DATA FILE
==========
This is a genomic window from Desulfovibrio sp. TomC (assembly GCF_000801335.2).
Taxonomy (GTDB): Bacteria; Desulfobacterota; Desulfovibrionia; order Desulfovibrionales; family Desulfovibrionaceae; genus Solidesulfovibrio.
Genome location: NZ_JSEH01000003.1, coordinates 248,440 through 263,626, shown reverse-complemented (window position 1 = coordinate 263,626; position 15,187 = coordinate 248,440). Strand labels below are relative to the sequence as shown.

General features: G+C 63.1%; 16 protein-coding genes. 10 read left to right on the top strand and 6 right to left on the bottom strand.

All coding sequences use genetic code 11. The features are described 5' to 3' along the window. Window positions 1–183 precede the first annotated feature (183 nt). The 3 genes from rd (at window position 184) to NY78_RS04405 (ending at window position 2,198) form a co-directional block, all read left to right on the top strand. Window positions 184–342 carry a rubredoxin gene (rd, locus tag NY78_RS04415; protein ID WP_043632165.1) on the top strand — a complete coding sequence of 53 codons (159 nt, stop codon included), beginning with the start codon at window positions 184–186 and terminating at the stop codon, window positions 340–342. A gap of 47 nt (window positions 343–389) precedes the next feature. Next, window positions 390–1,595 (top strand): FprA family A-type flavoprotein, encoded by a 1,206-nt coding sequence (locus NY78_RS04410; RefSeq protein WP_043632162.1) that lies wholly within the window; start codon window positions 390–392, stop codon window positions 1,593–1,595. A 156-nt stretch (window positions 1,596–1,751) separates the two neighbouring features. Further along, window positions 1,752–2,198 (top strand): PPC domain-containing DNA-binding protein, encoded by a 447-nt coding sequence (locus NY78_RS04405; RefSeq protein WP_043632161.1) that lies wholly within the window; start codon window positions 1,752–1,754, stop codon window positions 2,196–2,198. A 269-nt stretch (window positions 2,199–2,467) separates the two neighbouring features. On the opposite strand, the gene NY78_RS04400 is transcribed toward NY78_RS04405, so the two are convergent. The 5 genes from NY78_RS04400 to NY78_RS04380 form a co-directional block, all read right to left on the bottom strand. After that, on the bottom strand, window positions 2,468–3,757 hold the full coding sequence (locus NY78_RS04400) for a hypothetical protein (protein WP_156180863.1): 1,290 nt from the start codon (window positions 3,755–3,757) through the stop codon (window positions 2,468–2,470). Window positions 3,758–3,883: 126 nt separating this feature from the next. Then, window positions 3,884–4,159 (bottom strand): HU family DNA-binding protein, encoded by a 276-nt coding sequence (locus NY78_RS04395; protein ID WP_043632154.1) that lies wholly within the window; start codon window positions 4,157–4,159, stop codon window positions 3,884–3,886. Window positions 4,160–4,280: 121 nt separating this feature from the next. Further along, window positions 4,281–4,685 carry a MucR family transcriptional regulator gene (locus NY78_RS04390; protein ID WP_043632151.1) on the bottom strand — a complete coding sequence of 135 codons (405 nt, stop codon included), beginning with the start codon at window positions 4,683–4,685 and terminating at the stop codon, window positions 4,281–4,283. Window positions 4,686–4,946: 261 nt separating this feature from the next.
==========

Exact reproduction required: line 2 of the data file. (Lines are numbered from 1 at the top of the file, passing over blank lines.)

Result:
Taxonomy (GTDB): Bacteria; Desulfobacterota; Desulfovibrionia; order Desulfovibrionales; family Desulfovibrionaceae; genus Solidesulfovibrio.